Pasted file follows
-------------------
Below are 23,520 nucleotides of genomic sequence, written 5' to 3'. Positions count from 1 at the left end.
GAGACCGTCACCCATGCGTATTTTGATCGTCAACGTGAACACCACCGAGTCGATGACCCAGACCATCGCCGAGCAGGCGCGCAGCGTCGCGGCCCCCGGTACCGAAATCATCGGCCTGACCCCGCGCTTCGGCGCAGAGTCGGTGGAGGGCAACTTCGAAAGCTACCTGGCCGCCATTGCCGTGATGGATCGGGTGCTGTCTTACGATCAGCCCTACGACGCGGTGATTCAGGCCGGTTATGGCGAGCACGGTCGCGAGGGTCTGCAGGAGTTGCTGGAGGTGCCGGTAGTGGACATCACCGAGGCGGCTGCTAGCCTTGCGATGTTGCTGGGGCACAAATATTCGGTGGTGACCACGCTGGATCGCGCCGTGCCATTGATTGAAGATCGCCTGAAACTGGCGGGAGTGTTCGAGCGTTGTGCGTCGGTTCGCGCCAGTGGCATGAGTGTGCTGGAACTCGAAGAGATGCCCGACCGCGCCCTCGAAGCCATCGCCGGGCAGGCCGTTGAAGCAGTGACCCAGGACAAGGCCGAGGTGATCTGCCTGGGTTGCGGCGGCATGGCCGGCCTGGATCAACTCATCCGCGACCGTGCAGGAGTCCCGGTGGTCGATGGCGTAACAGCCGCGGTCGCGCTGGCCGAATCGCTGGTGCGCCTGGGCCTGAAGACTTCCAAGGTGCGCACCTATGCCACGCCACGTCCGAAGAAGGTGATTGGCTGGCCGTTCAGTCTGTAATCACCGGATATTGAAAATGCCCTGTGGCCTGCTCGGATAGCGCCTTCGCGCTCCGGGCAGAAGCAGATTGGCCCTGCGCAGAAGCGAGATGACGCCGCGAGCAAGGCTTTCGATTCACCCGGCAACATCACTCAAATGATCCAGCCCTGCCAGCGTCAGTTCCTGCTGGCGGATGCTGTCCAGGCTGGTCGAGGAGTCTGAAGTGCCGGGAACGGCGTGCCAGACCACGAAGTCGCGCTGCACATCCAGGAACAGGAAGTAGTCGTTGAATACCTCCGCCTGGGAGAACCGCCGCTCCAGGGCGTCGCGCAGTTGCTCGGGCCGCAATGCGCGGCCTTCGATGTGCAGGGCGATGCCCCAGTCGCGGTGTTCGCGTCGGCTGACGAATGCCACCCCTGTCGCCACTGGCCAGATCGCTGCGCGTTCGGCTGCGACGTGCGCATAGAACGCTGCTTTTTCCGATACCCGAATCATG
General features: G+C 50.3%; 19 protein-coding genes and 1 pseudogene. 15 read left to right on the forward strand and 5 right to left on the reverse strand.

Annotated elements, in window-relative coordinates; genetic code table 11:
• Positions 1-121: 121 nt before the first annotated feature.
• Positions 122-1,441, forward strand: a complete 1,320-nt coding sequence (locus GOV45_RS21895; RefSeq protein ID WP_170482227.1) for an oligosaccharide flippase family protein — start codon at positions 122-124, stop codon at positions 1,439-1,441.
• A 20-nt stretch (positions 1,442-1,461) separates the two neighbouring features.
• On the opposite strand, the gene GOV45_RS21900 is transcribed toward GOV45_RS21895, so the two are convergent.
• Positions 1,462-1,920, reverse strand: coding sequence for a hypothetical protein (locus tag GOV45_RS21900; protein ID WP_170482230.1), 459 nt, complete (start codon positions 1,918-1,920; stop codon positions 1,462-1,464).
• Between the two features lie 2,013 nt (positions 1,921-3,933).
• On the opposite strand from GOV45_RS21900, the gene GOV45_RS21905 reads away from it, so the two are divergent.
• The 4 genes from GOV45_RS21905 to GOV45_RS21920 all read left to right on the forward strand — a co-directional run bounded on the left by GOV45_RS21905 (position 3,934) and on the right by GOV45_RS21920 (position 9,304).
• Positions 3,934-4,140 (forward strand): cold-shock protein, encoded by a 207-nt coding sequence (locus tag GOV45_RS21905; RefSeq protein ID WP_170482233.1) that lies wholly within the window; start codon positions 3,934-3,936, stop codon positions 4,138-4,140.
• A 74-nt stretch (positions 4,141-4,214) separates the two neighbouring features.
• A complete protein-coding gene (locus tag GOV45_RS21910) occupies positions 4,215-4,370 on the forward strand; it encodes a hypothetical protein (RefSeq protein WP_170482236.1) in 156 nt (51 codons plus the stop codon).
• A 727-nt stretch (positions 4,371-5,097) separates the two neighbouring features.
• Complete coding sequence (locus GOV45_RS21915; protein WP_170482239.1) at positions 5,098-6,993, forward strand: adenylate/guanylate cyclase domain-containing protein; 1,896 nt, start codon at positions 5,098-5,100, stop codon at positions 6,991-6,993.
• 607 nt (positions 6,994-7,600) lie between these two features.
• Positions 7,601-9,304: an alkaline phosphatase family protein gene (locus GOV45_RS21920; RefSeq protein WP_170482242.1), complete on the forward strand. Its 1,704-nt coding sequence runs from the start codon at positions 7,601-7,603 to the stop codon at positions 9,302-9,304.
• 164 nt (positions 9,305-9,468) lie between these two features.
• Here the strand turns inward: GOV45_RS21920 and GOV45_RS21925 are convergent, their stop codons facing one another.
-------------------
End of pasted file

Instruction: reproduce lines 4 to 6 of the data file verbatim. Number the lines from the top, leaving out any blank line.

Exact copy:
Annotated elements, in window-relative coordinates; genetic code table 11:
• Positions 1-121: 121 nt before the first annotated feature.
• Positions 122-1,441, forward strand: a complete 1,320-nt coding sequence (locus GOV45_RS21895; RefSeq protein ID WP_170482227.1) for an oligosaccharide flippase family protein — start codon at positions 122-124, stop codon at positions 1,439-1,441.